Issues like distortion at the edge is more of a crt related issue and can not be solved by cleaning up the signal. I am no expert on interference but with my stuff, that kind of thing is usually solved with proposer emi shielding and making sure all magnetic sources are moved away from the screen.

      My Ikegami monitor is fully shielded but my arcade monitors do not like being near my LCD screens or speakers etc.

      It wouldn't hurt to try using the monitor in another room, testing sources with other monitors and testing other sources so you can narrow down where the actual issue is. Once you start getting into dry solder joints and looking for shorts, I have to refer to others.

      With machines like a PS2, you can get high or low voltage issues by using the wrong RGB cable. If I remember correctly, a PS1 RGB cable had different resistors to a PS2 rgb cable. Arcade PCBs put out a 5v rgb signal so, to use one on a consumer tv or monitor, some type of step down is needed (like they have on superguns). Conversely, consumer consoles often look very dim on CGA arcade monitors made for a 5v signal. Ultimarc sells a signal booster for this purpose (pc on crt cga display).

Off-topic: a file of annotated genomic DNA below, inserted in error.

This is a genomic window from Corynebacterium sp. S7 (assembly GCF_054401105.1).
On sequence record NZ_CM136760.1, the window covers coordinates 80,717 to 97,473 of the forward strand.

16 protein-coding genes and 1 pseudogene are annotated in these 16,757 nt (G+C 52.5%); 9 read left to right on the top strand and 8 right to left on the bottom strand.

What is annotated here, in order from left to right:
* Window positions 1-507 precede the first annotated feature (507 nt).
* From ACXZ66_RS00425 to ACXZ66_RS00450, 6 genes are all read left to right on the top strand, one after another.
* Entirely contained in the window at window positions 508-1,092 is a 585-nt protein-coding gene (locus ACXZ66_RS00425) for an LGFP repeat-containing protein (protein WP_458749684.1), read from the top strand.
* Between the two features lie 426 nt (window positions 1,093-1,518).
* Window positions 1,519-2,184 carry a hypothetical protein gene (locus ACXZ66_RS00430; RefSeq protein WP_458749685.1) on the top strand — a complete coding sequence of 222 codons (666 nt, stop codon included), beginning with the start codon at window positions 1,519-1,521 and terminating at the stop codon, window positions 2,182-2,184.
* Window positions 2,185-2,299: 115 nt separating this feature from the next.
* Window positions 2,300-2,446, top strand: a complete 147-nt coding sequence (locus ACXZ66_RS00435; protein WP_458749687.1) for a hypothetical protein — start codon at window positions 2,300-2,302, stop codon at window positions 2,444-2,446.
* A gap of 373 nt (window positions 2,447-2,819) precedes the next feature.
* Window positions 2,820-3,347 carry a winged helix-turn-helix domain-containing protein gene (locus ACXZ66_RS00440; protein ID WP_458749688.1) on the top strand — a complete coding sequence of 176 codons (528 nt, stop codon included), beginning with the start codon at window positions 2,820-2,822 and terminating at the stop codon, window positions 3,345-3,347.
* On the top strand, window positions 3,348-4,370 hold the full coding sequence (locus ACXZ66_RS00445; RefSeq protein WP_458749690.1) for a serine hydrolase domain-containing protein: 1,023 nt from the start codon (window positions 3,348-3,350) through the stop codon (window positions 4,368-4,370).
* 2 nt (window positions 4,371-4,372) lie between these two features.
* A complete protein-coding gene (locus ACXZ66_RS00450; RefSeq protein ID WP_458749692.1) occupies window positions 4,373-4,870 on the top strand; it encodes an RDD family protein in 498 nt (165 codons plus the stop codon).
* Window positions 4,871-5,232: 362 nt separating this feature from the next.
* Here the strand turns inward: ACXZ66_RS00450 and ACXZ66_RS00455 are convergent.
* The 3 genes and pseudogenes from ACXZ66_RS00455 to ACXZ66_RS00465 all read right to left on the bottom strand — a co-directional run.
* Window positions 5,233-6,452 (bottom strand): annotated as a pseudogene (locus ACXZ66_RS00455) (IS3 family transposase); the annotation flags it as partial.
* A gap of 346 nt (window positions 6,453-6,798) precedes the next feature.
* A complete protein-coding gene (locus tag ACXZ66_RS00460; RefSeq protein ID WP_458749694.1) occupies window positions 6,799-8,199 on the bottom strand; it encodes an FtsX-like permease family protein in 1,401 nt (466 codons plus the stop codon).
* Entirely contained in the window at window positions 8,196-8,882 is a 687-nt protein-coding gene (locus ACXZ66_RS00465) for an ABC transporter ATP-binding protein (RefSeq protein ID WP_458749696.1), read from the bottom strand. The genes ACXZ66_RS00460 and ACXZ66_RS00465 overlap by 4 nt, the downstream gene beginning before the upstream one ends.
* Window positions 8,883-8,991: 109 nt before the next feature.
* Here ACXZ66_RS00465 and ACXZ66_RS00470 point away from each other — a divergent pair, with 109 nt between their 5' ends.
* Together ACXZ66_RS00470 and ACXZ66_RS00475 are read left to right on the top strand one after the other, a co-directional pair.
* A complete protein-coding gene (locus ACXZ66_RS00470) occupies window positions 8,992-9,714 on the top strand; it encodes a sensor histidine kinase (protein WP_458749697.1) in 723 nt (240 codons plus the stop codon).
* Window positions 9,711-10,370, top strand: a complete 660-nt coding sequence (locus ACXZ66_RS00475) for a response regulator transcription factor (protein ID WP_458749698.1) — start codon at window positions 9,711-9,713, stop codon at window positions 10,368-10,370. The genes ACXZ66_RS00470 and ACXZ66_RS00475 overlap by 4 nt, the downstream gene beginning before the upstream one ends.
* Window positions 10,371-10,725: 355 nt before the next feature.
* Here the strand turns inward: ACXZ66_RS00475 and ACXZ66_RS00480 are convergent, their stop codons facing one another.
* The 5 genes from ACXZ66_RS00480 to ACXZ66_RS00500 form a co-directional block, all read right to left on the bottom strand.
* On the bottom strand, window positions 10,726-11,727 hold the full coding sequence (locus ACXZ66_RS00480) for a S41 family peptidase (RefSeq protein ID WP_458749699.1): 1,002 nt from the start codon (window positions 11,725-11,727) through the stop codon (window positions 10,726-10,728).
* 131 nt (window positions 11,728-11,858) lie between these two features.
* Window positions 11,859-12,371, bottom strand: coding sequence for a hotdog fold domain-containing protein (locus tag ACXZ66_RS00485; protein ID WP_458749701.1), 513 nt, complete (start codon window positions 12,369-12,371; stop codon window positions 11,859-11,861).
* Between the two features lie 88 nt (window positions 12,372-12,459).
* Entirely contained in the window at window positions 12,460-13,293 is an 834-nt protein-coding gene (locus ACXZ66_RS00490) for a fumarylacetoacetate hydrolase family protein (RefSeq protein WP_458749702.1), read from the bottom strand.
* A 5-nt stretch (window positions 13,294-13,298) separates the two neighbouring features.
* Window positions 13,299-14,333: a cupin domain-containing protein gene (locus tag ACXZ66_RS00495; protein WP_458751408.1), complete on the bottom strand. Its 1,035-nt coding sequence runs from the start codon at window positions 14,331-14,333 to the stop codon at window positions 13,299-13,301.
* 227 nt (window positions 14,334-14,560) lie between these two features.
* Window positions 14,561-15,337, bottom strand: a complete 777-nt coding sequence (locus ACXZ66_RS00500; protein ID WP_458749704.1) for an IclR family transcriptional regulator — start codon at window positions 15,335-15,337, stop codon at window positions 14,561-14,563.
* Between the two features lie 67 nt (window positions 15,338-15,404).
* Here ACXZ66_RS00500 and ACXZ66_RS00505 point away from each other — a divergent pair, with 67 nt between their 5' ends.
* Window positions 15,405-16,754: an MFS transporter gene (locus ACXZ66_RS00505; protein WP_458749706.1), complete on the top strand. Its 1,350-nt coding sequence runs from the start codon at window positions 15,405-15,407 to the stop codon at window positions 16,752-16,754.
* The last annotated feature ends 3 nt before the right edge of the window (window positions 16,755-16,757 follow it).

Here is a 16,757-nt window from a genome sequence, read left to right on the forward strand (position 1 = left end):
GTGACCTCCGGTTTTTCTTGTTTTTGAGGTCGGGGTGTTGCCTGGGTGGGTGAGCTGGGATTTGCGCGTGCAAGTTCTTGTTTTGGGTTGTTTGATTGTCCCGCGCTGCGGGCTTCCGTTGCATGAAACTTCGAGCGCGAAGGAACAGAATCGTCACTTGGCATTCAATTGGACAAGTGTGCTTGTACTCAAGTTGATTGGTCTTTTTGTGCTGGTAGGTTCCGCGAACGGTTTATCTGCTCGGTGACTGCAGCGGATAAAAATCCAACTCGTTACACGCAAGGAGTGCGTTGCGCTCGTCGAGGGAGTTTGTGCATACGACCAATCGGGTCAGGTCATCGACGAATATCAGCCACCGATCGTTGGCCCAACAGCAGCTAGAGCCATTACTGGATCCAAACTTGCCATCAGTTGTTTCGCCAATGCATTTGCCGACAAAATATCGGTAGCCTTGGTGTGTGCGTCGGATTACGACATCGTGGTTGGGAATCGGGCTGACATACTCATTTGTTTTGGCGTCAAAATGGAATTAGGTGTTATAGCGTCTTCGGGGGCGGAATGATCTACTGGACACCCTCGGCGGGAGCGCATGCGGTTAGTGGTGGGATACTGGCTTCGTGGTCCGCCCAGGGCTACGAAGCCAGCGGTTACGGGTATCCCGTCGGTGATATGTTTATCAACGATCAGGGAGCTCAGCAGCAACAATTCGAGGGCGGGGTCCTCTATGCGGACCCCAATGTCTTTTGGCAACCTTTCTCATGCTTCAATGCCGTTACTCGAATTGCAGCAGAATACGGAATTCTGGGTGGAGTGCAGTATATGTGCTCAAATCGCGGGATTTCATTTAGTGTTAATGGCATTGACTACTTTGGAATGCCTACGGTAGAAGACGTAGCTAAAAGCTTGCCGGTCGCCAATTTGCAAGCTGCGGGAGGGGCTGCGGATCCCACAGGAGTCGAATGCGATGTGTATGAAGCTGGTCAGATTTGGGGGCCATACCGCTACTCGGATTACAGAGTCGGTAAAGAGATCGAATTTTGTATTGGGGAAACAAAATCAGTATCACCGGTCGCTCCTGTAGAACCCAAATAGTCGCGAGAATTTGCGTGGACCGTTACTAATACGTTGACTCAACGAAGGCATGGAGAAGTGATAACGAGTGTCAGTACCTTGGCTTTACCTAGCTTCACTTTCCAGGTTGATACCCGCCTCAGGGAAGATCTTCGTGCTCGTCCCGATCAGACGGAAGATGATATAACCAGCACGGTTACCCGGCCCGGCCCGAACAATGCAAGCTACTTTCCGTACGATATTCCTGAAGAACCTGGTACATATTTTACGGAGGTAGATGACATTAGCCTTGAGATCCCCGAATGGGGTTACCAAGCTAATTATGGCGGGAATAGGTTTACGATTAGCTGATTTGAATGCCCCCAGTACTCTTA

I don't use professional monitor, but SONY CRT consumers, one projection 53" and a 38" tube, so it's a little hard to try change the room haha
      Btw, if i remove EXTRON from chain, the image is really clean. I'm using shielded cables and a decoder based on BA7230 (RGB to component).
    • New

      Raph_friend wrote:

      Zebra wrote:

      In my experience, if issues persist even when using an Extron interface, the problem is more serious than a dirty sync signal.


      With my Extron interface I can feed it a horrible signal from one of my diy poorly grounded rgb cables without any shielding and still get the clearest image possible.